The use of high-power, short duration ablation for atrial fibrillation (AF) has the potential to speed up procedural times and increase the number of ablations that can be performed in a day.
This is the message of Teresa Strisciuglio (Clinica Montevergine, Mercogliano, Italy) who spoke to Cardiac Rhythm News at the 2022 European Heart Rhythm Association annual meeting (EHRA 2022, 3‒5 April, Copenhagen, Denmark), where she presented her centre’s early experience using the technique.
Though one concern of using higher-power energy for AF ablation is the potential of increasing the risk of complications, Strisciuglio said that the technique creates shallower lesions that enable the operator to avoid damaging other tissues—particularly oesophageal tissue.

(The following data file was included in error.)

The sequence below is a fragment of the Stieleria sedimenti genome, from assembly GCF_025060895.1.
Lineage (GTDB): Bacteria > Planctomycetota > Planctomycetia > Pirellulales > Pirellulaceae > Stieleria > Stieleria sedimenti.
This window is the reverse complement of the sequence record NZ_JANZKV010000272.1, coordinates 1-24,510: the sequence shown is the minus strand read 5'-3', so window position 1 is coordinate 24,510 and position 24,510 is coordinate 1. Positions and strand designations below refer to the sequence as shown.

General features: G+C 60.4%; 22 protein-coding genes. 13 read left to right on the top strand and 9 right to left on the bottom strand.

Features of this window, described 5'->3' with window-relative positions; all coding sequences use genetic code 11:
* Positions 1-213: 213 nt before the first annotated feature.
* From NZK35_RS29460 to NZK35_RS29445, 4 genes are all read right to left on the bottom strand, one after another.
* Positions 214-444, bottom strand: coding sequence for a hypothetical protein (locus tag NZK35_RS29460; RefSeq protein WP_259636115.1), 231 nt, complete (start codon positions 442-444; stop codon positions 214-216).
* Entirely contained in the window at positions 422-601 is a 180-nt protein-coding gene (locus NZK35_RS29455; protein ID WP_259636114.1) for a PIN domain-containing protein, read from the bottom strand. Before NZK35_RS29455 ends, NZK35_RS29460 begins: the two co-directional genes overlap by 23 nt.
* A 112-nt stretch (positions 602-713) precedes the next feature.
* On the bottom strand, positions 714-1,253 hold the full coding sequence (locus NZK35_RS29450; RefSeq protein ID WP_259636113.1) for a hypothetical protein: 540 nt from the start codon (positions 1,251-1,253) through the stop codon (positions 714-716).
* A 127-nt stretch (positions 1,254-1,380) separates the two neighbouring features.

With over 200 high-power short-duration ablations performed in her centre to date, there has been no sign of any oesophageal injury she commented, but added that further study is needed to establish that this can be proven.
Commenting on the impact the use of this technique has on her practice, she said: “When I sometimes ablate with other technologies it is really frustrating for me to have a long procedural time, this technology I really feel has improved my daily practice.”